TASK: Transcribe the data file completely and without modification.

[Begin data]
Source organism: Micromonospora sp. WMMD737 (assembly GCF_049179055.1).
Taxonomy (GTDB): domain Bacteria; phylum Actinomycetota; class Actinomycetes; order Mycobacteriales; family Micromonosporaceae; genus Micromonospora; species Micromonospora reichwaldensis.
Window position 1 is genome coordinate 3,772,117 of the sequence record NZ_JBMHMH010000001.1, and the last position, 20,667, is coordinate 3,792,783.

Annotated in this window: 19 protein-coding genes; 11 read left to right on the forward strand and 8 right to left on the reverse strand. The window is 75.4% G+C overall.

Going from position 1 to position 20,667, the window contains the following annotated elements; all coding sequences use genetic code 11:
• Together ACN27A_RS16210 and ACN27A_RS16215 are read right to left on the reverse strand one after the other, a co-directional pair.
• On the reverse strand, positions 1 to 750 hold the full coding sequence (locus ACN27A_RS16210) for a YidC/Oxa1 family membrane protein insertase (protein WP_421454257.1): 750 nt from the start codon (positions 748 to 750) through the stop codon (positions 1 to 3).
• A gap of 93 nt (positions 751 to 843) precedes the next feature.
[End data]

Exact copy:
Source organism: Micromonospora sp. WMMD737 (assembly GCF_049179055.1).
Taxonomy (GTDB): domain Bacteria; phylum Actinomycetota; class Actinomycetes; order Mycobacteriales; family Micromonosporaceae; genus Micromonospora; species Micromonospora reichwaldensis.
Window position 1 is genome coordinate 3,772,117 of the sequence record NZ_JBMHMH010000001.1, and the last position, 20,667, is coordinate 3,792,783.

Annotated in this window: 19 protein-coding genes; 11 read left to right on the forward strand and 8 right to left on the reverse strand. The window is 75.4% G+C overall.

Going from position 1 to position 20,667, the window contains the following annotated elements; all coding sequences use genetic code 11:
• Together ACN27A_RS16210 and ACN27A_RS16215 are read right to left on the reverse strand one after the other, a co-directional pair.
• On the reverse strand, positions 1 to 750 hold the full coding sequence (locus ACN27A_RS16210) for a YidC/Oxa1 family membrane protein insertase (protein WP_421454257.1): 750 nt from the start codon (positions 748 to 750) through the stop codon (positions 1 to 3).
• A gap of 93 nt (positions 751 to 843) precedes the next feature.